Western Armenia, is the historical homeland of the Armenians, located in the eastern part of modern Turkey. It was divided between the Byzantine and Sassanian empires in the 4th century, and later conquered by the Ottoman Turks in the 16th century. The region witnessed the Armenian genocide of 1915, when the Ottoman government systematically massacred and deported more than 1.5 million Armenians.
But the Armenians are not the only people who have suffered in Western Armenia. There are also several million Romas, or Gypsies, who live in the region, mostly as nomads or in impoverished settlements. They are derogatorily called Chingana by the Turks, meaning “thief” or “scoundrel”. Armenians call them Posha or Bosha, which is derived from the Persian word for “black”.
The Romas are an Indo-Aryan ethnic group that originated from the Indian subcontinent and migrated to various parts of Europe and Asia over the centuries. They have a distinct culture, language, and religion, and often face discrimination and persecution from the dominant societies.
The Romas of Western Armenia are not recognized as a minority in Turkey, and face legal and social barriers that limit their rights and opportunities. According to Article 4 of the Turkish Citizenship Law, persons who have no ties with Turkish culture, as well as anarchists, spies, Roma and persons deported from Turkey, are forbidden to settle in the country. Other Turkish legislation stipulates that nomads and Roma are to be settled in sites designated by the Ministry of Health and Social Assistance, which are often remote and inadequate. The legislation also explicitly prevents Roma from entering Turkey as immigrants, even if they have family ties or humanitarian reasons.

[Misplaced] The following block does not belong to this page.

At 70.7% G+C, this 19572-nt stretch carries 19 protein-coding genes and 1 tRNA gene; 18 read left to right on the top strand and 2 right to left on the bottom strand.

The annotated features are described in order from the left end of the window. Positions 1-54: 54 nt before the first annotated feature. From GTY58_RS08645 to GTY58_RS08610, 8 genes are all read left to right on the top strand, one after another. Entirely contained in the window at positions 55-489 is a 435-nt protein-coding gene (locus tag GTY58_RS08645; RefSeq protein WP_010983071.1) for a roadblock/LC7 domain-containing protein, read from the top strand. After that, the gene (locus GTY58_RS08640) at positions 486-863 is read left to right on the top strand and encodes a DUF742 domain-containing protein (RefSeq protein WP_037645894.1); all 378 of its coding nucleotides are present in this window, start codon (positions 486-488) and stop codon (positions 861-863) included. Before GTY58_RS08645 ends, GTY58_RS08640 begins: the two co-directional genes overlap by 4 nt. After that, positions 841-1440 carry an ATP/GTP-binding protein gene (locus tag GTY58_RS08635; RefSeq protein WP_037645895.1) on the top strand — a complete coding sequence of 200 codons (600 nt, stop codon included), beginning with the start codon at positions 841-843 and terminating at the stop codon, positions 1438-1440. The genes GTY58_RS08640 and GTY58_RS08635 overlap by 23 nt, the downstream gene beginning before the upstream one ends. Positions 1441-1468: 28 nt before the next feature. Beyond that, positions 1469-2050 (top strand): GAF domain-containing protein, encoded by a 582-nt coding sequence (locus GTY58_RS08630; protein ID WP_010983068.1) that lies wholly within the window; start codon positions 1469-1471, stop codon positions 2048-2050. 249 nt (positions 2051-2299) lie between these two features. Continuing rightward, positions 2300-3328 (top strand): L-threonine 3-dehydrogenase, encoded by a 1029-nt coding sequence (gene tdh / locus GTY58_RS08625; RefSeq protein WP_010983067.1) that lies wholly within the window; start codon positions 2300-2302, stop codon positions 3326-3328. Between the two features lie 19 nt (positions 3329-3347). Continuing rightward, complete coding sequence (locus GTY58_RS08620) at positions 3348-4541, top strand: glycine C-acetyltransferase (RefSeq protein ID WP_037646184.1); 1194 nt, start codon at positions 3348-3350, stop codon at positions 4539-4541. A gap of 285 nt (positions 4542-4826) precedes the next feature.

The Romas of Western Armenia have a long history in the region, dating back to the 11th century, when they first settled in Armenia. They have contributed to the cultural diversity and richness of the Armenian highlands, and have maintained friendly relations with the Armenians. They have also shared the fate of the Armenians during the genocide and the subsequent wars and conflicts.
However, the Romas of Western Armenia are often overlooked and neglected by the international community and the Armenian diaspora, who are mainly focused on the recognition and restitution of the Armenian genocide. The Romas have little representation and voice in the political and social spheres, and face poverty, illiteracy, unemployment, and health problems.
The Romas of Western Armenia are a forgotten people, who deserve more attention and support from the world. They are part of the historical and cultural heritage of the Armenian highlands, and have a right to live in dignity and freedom. They are not Chingana, but human beings, who have a unique identity and history.